Box of Meat antispam blog has a link to an article on ZDNet: 1.5m spam emails sent from compromised University accounts. Some excerpts:
“Hackers gained access to the University of Otago staff email server recently and used it to send out an estimated 1.55 million spam emails in 60 hours, after tricking four staff members into revealing their login details. The huge volume of spam mail resulted in legitimate emails being rejected or delayed by other systems, information services manager Mike Harte said. They were re-sent once the spam attack was over. The staff members responded to “spear phish” emails which claimed to be from the IT department and asked people to reconfirm their user names and passwords or their email access would be withdrawn.”
The spammers didn’t just abuse the clean IP reputation of the University, they also had its mail servers blacklisted thereby causing a DoS attack to its staff and students.
I can personally confirm that education institutions are one of the worst offenders for having email accounts compromised and then having spammers start spewing out a whole pile of spam through those accounts. The result is that the service’s outbound IPs get tarred and feathered across certain receivers of email and certain blocklists.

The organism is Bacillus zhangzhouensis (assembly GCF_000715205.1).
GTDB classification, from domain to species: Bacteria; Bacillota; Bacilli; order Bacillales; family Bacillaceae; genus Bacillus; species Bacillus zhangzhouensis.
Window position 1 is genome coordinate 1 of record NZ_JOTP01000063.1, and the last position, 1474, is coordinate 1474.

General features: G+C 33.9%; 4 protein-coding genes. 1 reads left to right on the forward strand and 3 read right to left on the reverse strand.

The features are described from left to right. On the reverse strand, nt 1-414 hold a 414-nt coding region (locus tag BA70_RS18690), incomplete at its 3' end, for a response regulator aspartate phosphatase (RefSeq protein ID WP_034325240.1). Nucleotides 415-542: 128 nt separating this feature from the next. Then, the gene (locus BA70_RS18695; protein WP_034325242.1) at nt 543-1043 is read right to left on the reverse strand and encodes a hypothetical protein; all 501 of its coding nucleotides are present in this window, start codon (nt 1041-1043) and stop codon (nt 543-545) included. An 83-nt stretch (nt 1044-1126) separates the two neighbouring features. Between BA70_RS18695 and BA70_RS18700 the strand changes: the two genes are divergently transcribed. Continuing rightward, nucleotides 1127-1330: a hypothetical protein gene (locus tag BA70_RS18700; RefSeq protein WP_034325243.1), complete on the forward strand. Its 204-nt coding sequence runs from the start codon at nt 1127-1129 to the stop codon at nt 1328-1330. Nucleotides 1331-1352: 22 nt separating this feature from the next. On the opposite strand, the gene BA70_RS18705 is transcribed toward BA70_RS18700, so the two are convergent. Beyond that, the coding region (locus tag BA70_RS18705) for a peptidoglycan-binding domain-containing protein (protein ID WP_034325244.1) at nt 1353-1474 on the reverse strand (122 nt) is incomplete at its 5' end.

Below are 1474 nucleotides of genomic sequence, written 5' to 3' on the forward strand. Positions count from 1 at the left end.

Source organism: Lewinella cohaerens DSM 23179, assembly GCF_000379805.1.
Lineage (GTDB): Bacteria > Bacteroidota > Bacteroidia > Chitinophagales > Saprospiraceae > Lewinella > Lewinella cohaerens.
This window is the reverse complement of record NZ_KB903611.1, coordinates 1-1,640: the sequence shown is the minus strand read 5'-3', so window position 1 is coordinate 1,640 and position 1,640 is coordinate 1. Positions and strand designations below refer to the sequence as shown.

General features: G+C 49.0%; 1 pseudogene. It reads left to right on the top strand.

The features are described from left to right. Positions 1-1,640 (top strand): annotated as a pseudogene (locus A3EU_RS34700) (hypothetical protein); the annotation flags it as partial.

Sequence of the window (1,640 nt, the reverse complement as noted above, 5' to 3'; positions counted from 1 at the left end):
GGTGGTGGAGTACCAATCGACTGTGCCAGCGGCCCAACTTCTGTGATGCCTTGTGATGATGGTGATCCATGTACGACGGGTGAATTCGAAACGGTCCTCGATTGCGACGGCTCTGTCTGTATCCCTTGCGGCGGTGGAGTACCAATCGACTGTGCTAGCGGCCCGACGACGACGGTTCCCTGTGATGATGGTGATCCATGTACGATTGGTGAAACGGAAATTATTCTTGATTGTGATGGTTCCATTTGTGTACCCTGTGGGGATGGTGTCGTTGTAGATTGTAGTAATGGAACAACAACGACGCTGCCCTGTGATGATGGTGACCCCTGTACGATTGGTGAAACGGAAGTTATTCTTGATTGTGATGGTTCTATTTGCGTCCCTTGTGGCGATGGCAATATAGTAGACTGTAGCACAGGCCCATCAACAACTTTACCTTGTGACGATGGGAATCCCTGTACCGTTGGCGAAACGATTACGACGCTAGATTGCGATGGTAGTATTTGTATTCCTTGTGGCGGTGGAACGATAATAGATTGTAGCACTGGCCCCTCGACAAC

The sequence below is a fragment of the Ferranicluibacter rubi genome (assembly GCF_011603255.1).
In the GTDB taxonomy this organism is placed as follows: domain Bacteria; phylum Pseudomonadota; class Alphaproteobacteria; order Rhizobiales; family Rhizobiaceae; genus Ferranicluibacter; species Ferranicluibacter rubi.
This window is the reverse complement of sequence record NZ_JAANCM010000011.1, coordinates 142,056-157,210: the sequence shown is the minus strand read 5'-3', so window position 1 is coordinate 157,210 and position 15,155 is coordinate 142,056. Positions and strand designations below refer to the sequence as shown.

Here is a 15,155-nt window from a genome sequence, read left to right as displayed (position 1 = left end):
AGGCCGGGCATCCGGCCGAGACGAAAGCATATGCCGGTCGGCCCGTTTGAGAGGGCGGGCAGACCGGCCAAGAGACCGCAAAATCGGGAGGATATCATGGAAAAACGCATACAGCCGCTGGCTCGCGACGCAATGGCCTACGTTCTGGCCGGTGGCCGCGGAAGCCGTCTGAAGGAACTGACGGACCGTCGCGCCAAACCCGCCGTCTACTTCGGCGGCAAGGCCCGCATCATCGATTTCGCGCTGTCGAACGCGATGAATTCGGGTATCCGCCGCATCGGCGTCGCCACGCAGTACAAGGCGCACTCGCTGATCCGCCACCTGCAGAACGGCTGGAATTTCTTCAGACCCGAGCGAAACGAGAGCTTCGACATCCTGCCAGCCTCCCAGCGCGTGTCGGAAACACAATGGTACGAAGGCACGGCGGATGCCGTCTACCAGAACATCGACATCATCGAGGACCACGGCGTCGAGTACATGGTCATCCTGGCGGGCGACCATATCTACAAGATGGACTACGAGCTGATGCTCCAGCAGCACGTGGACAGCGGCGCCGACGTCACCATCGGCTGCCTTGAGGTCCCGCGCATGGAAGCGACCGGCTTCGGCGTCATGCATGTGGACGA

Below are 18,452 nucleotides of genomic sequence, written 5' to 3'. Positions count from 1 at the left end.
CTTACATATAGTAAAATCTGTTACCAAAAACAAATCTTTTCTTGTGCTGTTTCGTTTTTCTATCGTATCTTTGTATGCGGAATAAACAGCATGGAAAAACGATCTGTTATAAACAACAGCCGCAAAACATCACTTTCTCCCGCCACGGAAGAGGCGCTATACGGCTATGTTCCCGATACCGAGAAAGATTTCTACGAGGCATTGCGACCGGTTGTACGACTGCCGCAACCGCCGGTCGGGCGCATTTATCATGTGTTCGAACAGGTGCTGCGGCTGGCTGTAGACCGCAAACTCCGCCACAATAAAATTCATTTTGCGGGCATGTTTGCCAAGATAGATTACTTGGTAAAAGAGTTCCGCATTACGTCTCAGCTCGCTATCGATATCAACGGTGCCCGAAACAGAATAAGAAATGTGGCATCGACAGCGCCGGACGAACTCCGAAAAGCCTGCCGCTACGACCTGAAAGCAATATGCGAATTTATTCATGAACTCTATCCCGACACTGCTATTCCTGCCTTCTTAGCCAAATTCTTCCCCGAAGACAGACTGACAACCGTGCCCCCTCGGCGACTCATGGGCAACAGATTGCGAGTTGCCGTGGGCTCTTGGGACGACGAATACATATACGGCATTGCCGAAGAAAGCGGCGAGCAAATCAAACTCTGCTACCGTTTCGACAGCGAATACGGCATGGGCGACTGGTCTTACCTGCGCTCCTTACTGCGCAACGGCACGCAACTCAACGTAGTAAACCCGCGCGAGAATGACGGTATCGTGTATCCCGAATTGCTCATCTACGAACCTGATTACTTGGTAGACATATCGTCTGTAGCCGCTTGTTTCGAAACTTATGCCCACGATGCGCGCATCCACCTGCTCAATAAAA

I’d like to say that those guys (universities) need to crack down on security and protect their passwords, but it’s a tall order. How do you monitor an entire population of students and faculty? Even if 99.9% of people in a 20,000 person campus keep their passwords secure, there are still 20 people who might hand them over. That’s plenty for a spammer to abuse.